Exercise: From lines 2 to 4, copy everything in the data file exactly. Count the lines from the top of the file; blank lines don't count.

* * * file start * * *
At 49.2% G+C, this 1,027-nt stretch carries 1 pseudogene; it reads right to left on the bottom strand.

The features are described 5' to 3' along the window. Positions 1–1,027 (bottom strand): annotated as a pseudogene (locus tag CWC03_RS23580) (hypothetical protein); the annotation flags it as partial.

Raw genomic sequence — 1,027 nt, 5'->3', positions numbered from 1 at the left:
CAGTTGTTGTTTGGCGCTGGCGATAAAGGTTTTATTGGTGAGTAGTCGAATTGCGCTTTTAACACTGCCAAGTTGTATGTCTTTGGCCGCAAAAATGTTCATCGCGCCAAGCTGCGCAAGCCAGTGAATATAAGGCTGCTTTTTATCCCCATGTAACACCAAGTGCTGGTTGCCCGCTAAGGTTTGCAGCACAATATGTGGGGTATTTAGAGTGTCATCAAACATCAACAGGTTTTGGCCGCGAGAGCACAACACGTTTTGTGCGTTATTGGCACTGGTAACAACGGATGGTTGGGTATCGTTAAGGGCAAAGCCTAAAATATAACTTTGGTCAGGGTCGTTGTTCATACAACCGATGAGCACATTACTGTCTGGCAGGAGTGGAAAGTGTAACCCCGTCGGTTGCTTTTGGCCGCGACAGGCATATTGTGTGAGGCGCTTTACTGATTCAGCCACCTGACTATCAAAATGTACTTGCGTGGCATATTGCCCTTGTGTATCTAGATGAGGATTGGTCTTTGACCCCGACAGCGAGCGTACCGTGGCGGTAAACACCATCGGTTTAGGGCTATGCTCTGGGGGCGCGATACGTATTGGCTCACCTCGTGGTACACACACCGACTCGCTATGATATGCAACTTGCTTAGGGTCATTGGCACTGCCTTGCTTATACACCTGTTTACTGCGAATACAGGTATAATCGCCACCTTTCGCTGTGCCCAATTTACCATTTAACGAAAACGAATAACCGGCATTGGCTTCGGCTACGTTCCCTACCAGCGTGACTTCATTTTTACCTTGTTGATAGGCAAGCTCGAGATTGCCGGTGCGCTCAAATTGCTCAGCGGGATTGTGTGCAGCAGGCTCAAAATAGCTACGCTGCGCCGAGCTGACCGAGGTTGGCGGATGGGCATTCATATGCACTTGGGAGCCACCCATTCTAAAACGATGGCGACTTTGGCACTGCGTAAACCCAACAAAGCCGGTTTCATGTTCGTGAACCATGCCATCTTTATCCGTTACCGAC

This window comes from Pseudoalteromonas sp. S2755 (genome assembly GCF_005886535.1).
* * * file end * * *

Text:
The features are described 5' to 3' along the window. Positions 1–1,027 (bottom strand): annotated as a pseudogene (locus tag CWC03_RS23580) (hypothetical protein); the annotation flags it as partial.

Raw genomic sequence — 1,027 nt, 5'->3', positions numbered from 1 at the left:
CAGTTGTTGTTTGGCGCTGGCGATAAAGGTTTTATTGGTGAGTAGTCGAATTGCGCTTTTAACACTGCCAAGTTGTATGTCTTTGGCCGCAAAAATGTTCATCGCGCCAAGCTGCGCAAGCCAGTGAATATAAGGCTGCTTTTTATCCCCATGTAACACCAAGTGCTGGTTGCCCGCTAAGGTTTGCAGCACAATATGTGGGGTATTTAGAGTGTCATCAAACATCAACAGGTTTTGGCCGCGAGAGCACAACACGTTTTGTGCGTTATTGGCACTGGTAACAACGGATGGTTGGGTATCGTTAAGGGCAAAGCCTAAAATATAACTTTGGTCAGGGTCGTTGTTCATACAACCGATGAGCACATTACTGTCTGGCAGGAGTGGAAAGTGTAACCCCGTCGGTTGCTTTTGGCCGCGACAGGCATATTGTGTGAGGCGCTTTACTGATTCAGCCACCTGACTATCAAAATGTACTTGCGTGGCATATTGCCCTTGTGTATCTAGATGAGGATTGGTCTTTGACCCCGACAGCGAGCGTACCGTGGCGGTAAACACCATCGGTTTAGGGCTATGCTCTGGGGGCGCGATACGTATTGGCTCACCTCGTGGTACACACACCGACTCGCTATGATATGCAACTTGCTTAGGGTCATTGGCACTGCCTTGCTTATACACCTGTTTACTGCGAATACAGGTATAATCGCCACCTTTCGCTGTGCCCAATTTACCATTTAACGAAAACGAATAACCGGCATTGGCTTCGGCTACGTTCCCTACCAGCGTGACTTCATTTTTACCTTGTTGATAGGCAAGCTCGAGATTGCCGGTGCGCTCAAATTGCTCAGCGGGATTGTGTGCAGCAGGCTCAAAATAGCTACGCTGCGCCGAGCTGACCGAGGTTGGCGGATGGGCATTCATATGCACTTGGGAGCCACCCATTCTAAAACGATGGCGACTTTGGCACTGCGTAAACCCAACAAAGCCGGTTTCATGTTCGTGAACCATGCCATCTTTATCCGTTACCGAC